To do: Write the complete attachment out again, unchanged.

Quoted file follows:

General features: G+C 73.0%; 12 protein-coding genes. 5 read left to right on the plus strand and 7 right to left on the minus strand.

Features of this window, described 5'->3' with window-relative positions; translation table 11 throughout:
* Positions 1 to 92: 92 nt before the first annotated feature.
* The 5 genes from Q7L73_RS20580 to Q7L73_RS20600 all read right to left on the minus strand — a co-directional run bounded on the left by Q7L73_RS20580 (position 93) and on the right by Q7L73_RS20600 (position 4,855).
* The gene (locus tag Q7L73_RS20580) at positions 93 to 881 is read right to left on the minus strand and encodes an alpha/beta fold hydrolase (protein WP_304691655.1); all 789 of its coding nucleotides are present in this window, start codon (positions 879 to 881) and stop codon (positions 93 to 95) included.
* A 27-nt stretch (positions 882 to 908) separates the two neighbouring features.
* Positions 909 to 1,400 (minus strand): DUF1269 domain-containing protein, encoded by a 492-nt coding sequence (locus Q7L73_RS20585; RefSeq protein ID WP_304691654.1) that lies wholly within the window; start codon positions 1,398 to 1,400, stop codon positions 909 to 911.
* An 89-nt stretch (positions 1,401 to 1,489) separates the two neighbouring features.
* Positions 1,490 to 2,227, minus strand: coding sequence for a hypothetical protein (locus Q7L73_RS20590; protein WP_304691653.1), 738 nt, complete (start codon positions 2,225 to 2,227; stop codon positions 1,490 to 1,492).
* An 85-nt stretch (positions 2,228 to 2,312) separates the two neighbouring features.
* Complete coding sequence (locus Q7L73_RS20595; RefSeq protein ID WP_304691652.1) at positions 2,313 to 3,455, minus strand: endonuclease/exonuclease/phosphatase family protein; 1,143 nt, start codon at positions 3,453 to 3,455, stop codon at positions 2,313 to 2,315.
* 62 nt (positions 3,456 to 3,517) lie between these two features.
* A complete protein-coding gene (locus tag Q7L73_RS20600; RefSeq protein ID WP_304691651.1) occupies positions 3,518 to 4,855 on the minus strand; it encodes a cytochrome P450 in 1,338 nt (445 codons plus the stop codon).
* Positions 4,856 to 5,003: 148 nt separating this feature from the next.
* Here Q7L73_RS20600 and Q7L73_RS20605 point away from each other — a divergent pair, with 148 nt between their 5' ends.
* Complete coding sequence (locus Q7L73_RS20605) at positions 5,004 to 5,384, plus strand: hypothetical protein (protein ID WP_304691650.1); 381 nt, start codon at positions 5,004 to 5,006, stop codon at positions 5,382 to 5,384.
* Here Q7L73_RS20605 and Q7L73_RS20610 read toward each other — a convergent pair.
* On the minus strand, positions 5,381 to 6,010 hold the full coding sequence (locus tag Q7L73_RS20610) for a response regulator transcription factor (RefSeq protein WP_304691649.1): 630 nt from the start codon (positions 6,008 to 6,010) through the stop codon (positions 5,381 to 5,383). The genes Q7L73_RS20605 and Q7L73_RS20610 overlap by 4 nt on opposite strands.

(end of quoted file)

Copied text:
General features: G+C 73.0%; 12 protein-coding genes. 5 read left to right on the plus strand and 7 right to left on the minus strand.

Features of this window, described 5'->3' with window-relative positions; translation table 11 throughout:
* Positions 1 to 92: 92 nt before the first annotated feature.
* The 5 genes from Q7L73_RS20580 to Q7L73_RS20600 all read right to left on the minus strand — a co-directional run bounded on the left by Q7L73_RS20580 (position 93) and on the right by Q7L73_RS20600 (position 4,855).
* The gene (locus tag Q7L73_RS20580) at positions 93 to 881 is read right to left on the minus strand and encodes an alpha/beta fold hydrolase (protein WP_304691655.1); all 789 of its coding nucleotides are present in this window, start codon (positions 879 to 881) and stop codon (positions 93 to 95) included.
* A 27-nt stretch (positions 882 to 908) separates the two neighbouring features.
* Positions 909 to 1,400 (minus strand): DUF1269 domain-containing protein, encoded by a 492-nt coding sequence (locus Q7L73_RS20585; RefSeq protein ID WP_304691654.1) that lies wholly within the window; start codon positions 1,398 to 1,400, stop codon positions 909 to 911.
* An 89-nt stretch (positions 1,401 to 1,489) separates the two neighbouring features.
* Positions 1,490 to 2,227, minus strand: coding sequence for a hypothetical protein (locus Q7L73_RS20590; protein WP_304691653.1), 738 nt, complete (start codon positions 2,225 to 2,227; stop codon positions 1,490 to 1,492).
* An 85-nt stretch (positions 2,228 to 2,312) separates the two neighbouring features.
* Complete coding sequence (locus Q7L73_RS20595; RefSeq protein ID WP_304691652.1) at positions 2,313 to 3,455, minus strand: endonuclease/exonuclease/phosphatase family protein; 1,143 nt, start codon at positions 3,453 to 3,455, stop codon at positions 2,313 to 2,315.
* 62 nt (positions 3,456 to 3,517) lie between these two features.
* A complete protein-coding gene (locus tag Q7L73_RS20600; RefSeq protein ID WP_304691651.1) occupies positions 3,518 to 4,855 on the minus strand; it encodes a cytochrome P450 in 1,338 nt (445 codons plus the stop codon).
* Positions 4,856 to 5,003: 148 nt separating this feature from the next.
* Here Q7L73_RS20600 and Q7L73_RS20605 point away from each other — a divergent pair, with 148 nt between their 5' ends.
* Complete coding sequence (locus Q7L73_RS20605) at positions 5,004 to 5,384, plus strand: hypothetical protein (protein ID WP_304691650.1); 381 nt, start codon at positions 5,004 to 5,006, stop codon at positions 5,382 to 5,384.
* Here Q7L73_RS20605 and Q7L73_RS20610 read toward each other — a convergent pair.
* On the minus strand, positions 5,381 to 6,010 hold the full coding sequence (locus tag Q7L73_RS20610) for a response regulator transcription factor (RefSeq protein WP_304691649.1): 630 nt from the start codon (positions 6,008 to 6,010) through the stop codon (positions 5,381 to 5,383). The genes Q7L73_RS20605 and Q7L73_RS20610 overlap by 4 nt on opposite strands.